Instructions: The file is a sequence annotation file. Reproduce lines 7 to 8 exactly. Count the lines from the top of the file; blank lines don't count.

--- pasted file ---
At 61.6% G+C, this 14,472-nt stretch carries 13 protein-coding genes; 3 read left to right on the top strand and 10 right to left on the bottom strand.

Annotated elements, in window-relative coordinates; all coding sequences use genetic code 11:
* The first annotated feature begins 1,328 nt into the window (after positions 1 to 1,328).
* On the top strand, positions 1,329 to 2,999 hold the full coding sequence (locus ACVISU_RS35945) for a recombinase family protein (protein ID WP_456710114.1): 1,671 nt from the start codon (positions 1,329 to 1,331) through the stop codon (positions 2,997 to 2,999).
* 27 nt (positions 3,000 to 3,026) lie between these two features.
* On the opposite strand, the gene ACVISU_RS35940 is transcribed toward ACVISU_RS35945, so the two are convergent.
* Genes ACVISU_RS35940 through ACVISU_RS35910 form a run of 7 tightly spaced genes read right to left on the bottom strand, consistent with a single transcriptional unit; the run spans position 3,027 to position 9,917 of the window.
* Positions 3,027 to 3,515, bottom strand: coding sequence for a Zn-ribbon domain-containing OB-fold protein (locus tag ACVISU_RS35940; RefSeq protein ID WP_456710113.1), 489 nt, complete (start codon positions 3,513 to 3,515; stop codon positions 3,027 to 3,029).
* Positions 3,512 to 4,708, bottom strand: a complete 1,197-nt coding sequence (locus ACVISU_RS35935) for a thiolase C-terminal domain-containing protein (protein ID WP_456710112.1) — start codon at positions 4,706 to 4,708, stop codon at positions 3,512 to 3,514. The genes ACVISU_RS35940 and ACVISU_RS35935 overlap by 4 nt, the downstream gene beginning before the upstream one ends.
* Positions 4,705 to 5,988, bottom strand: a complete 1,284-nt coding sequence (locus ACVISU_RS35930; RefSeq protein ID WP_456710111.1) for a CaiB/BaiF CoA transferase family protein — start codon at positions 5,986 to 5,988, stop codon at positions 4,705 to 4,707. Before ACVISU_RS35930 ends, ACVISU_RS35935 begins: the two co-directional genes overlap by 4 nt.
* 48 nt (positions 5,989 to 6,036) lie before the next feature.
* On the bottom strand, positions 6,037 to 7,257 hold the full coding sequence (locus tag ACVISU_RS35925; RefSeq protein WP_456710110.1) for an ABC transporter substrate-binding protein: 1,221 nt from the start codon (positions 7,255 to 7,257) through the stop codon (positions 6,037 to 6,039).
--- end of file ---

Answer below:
* Genes ACVISU_RS35940 through ACVISU_RS35910 form a run of 7 tightly spaced genes read right to left on the bottom strand, consistent with a single transcriptional unit; the run spans position 3,027 to position 9,917 of the window.
* Positions 3,027 to 3,515, bottom strand: coding sequence for a Zn-ribbon domain-containing OB-fold protein (locus tag ACVISU_RS35940; RefSeq protein ID WP_456710113.1), 489 nt, complete (start codon positions 3,513 to 3,515; stop codon positions 3,027 to 3,029).